Wan Ling Woo graduated with a Masters in Gerontology from Singapore University of Social Sciences in 2014 and was awarded the Alice Lim Memorial Fund Silver Award. She also has a B.Sc (Hons) in Lifesciences (Concentration in Biomedical Science) from the National University of Singapore. She has been working with Yishun Health (Alexandra Health Pte Ltd) from 2009. In 2009 to 2014, she was doing operations with the Department of Geriatric Medicine, in both in and outpatient settings. In 2014, she moved to doing operations, planning, development and evaluation in the area of population health and community transformation. Currently, she is involved in various community-based programmes, including Advance Care Planning, Mini-Medical School, Share-a-Pot (a frailty prevention programme for community dwelling seniors), health and functional screening, and others. She has a special interest in understanding how to sustain behavioral changes in lifestyles within the population, and how health can be brought in innovative ways to the community.
Mini-Medical School (MMS): Building Activated Communities through Education
The MMS concept was developed in 1989 to enhance relationships between medical schools and its surrounding community. MMS in Singapore was first piloted at Khoo Teck Puat Hospital in 2013. Till date, we have delivered 12 runs, averaging 250 participants per run. There are over 1,750 unique students, aged between 9 and 89.
One success factor has been in how MMS has gone back to teaching public basic science, and having clinicians share knowledge in the way they learnt it as medical students. Encouraging people to understand concepts behind diseases can achieve adaptive expertise. Feedback forms with some questions seek to elicit whether students have the intent to turn knowledge into action are distributed every run.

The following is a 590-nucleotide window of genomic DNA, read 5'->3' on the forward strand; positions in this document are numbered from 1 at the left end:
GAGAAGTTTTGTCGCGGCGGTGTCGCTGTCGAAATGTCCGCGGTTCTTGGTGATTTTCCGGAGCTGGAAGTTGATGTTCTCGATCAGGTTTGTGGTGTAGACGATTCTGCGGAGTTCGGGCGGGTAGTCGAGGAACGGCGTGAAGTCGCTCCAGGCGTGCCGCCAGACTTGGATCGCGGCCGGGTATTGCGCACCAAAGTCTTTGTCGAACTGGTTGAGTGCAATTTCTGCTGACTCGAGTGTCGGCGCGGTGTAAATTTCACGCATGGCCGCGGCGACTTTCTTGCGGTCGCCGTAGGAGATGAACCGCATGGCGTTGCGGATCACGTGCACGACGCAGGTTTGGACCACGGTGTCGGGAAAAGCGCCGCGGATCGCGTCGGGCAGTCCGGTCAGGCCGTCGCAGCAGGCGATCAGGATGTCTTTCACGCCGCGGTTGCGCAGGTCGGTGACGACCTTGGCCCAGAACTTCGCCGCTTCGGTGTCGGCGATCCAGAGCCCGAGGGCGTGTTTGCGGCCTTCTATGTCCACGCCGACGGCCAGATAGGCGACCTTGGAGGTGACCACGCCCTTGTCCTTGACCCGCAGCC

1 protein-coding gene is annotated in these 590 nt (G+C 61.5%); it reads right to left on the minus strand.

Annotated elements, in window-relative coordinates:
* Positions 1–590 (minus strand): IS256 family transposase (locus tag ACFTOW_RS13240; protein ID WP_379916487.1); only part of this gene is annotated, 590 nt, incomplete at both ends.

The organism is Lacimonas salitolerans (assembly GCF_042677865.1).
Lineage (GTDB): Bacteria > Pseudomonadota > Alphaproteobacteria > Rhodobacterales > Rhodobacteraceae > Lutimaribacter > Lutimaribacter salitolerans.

In “Metabolic Syndrome” (January 2017), 254 out of 256 responded that attending the programme had encouraged them to take more interest in their health. When asked to translate what they had learnt in the programme to actions in daily living for themselves and their family, many provided action-based responses. In “Epidemic!!” (May 2017), 117 out 248 students returned scripts for a Reflective Learning Assignment. Many students were able to relate the application of knowledge to
their behavior and actions. In “Good Life, Good Will, Good End” (Jan 2018), 53 out of 327 students returned scripts for an assignment “Letter to the Stars”. In this assignment, students had to create a letter or an artwork with a short narrative on the following: (i) A condolence letter, (ii) Letter to their deceased loved one, or (iii) their own eulogy. The exercise provided an avenue for the attendees to contemplate existential issues relating to life, death and dying. Recurring themes of love, gratitude and pain, confronting mortality and leaving a legacy surfaced from the letters.
A feature in adaptive expertise is the ability to apply knowledge to solve problems. We believe that MMS has, in addition to raising health literacy, the effect of activating communities to manage their own health. This understanding has provided the impetus to advocate for a culture of self-activated communities, and contribute to building a supported self-management ecosystem.